Yes, not all special interests involve buying a huge collection of merchandise. I've never been rich, so "hobbies" always had to take second place to the necessaries of ordinary life when it came to budgeting. As such I've always had to pit my wits against the expense of playing and recording good music (my main interest), and to some extent I've succeeded. I've managed to make a lot of "silk purses" out of "sow's ears," and it's become such an ingrained habit to avoid needlessly spending money that it doesn't put a big dent in my income. I've always been rather amazed at the way most people seem to assume that they can't do anything worthwhile without parting with a ton of cash.

Of course the commercial world will always try to tell you that to be happy you have to buy lots of stuff, but it's a lie. Just make sure that if you must collect things, they're not expensive things. Find out how to make and repair your own stuff. Look after your stuff so that it lasts longer. To do it well you probably have to make being a cheapskate a bit of a religion, but I don't think that's a bad thing. Of course its true to a degree that money helps, and it's a shame when people get stuck in a kind of financial dead-end with their special interests when there's no way to advance without a big cash outlay.

After I'd spent years getting cheap recording gear to achieve the best possible results, I was still dissatisfied so I looked into upgrading. But in a way I'd become the victim of my own success. The upgrade wouldn't have been very cost-effective because my results would have been little better than the near-miracles I was already achieving. So I couldn't justify it.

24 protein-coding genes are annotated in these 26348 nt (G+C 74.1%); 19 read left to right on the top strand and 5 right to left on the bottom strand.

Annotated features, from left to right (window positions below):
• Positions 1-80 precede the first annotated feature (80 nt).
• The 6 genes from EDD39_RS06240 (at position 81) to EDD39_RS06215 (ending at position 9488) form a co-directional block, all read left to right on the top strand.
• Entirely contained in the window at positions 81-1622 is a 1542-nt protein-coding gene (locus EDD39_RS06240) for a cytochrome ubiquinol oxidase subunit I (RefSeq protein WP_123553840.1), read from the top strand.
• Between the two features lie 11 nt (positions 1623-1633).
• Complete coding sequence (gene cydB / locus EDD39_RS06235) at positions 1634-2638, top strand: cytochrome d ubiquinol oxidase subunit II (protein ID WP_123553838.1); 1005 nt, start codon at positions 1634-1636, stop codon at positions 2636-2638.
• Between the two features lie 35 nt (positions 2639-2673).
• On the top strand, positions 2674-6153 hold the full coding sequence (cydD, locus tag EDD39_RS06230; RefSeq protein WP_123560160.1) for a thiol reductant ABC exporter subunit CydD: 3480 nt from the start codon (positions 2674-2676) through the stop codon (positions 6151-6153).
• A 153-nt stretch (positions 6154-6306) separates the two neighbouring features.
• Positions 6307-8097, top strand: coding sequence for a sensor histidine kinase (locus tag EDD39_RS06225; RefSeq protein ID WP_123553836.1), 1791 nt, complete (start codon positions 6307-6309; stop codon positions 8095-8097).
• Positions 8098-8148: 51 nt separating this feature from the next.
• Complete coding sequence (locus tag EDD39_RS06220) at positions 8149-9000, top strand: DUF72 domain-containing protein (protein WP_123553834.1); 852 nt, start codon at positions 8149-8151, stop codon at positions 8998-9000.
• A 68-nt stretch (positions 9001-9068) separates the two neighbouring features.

I'm very lucky that the price of decent recording gear came down massively over the years since digital technology took over from the cumbersome old analogue stuff. These days it's possible to install a couple of free sound recording programs onto practically any computer and you're in business. As for collecting music, as long as you don't insist on the original vinyls or shop-bought CDs, you can download practically anything you want without paying anything.



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18 Apr 2022, 7:43 pm

If you're looking for a hobby that doesn't cost much/anything, you could try exercise, yoga, nature walks or bird watching. If you like writing, you could try poetry, fan fiction (hello, HP!) or blogging. If you're artsy, you could try singing, do some music appreciation online, cellphone photography, or drawing. There are several internet sites that will help you learn a new language at no cost. You could do volunteer work. If you like sight-seeing, you could visit parks, zoos, and free museums. If you like crafts, you can try using found items instead of shelling out at the store. Some residents at a local retirement community/nursing home crocheted sleeping mats for the homeless using nothing but donated plastic shopping bags!

Collecting is addictive, and as you said, expensive. I love Harry Potter too, but when I see things in stores or online, I remember to ask myself if it's a "want" or a "need." (Spoiler alert: it's never a "need"! !)



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18 Apr 2022, 11:09 pm

paper.alien wrote:
How do you invest in special interests when they are usually too expensive?

Most of my special interests have involved collecting information and ideas, not material things. These days, most of the relevant info can be found online, so I don't even have to buy books.


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19 Apr 2022, 8:50 am

Over the years I had many hobbies, things that I collected. Then when I began collecting them, within a year or two, the prices skyrocketed. So I generally waited and picked up a different hobby to collect.